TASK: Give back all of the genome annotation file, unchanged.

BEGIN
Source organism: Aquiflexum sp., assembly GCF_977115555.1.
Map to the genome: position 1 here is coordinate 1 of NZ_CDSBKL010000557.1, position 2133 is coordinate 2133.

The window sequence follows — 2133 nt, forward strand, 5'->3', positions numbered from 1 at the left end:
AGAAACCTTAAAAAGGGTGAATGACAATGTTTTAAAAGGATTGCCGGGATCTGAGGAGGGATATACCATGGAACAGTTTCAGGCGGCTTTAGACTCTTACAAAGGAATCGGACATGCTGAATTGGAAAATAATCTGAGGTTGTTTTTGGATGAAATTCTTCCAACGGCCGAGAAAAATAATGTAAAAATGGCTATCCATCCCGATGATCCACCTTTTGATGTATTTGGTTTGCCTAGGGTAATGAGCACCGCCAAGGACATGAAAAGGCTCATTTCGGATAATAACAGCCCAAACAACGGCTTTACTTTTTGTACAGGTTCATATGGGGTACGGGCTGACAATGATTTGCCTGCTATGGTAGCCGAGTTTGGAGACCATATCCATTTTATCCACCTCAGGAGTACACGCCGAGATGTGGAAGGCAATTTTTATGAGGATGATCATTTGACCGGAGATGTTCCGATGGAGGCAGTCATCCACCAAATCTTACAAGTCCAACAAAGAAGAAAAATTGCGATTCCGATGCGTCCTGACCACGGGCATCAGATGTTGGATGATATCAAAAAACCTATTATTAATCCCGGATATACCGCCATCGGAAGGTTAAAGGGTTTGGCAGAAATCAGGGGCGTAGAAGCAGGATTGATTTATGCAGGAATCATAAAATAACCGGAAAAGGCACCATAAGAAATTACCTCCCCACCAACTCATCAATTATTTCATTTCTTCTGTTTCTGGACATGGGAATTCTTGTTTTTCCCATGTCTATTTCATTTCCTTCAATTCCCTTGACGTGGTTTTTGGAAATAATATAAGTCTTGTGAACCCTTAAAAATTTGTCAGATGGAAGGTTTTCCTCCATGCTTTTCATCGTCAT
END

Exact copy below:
Source organism: Aquiflexum sp., assembly GCF_977115555.1.
Map to the genome: position 1 here is coordinate 1 of NZ_CDSBKL010000557.1, position 2133 is coordinate 2133.

The window sequence follows — 2133 nt, forward strand, 5'->3', positions numbered from 1 at the left end:
AGAAACCTTAAAAAGGGTGAATGACAATGTTTTAAAAGGATTGCCGGGATCTGAGGAGGGATATACCATGGAACAGTTTCAGGCGGCTTTAGACTCTTACAAAGGAATCGGACATGCTGAATTGGAAAATAATCTGAGGTTGTTTTTGGATGAAATTCTTCCAACGGCCGAGAAAAATAATGTAAAAATGGCTATCCATCCCGATGATCCACCTTTTGATGTATTTGGTTTGCCTAGGGTAATGAGCACCGCCAAGGACATGAAAAGGCTCATTTCGGATAATAACAGCCCAAACAACGGCTTTACTTTTTGTACAGGTTCATATGGGGTACGGGCTGACAATGATTTGCCTGCTATGGTAGCCGAGTTTGGAGACCATATCCATTTTATCCACCTCAGGAGTACACGCCGAGATGTGGAAGGCAATTTTTATGAGGATGATCATTTGACCGGAGATGTTCCGATGGAGGCAGTCATCCACCAAATCTTACAAGTCCAACAAAGAAGAAAAATTGCGATTCCGATGCGTCCTGACCACGGGCATCAGATGTTGGATGATATCAAAAAACCTATTATTAATCCCGGATATACCGCCATCGGAAGGTTAAAGGGTTTGGCAGAAATCAGGGGCGTAGAAGCAGGATTGATTTATGCAGGAATCATAAAATAACCGGAAAAGGCACCATAAGAAATTACCTCCCCACCAACTCATCAATTATTTCATTTCTTCTGTTTCTGGACATGGGAATTCTTGTTTTTCCCATGTCTATTTCATTTCCTTCAATTCCCTTGACGTGGTTTTTGGAAATAATATAAGTCTTGTGAACCCTTAAAAATTTGTCAGATGGAAGGTTTTCCTCCATGCTTTTCATCGTCAT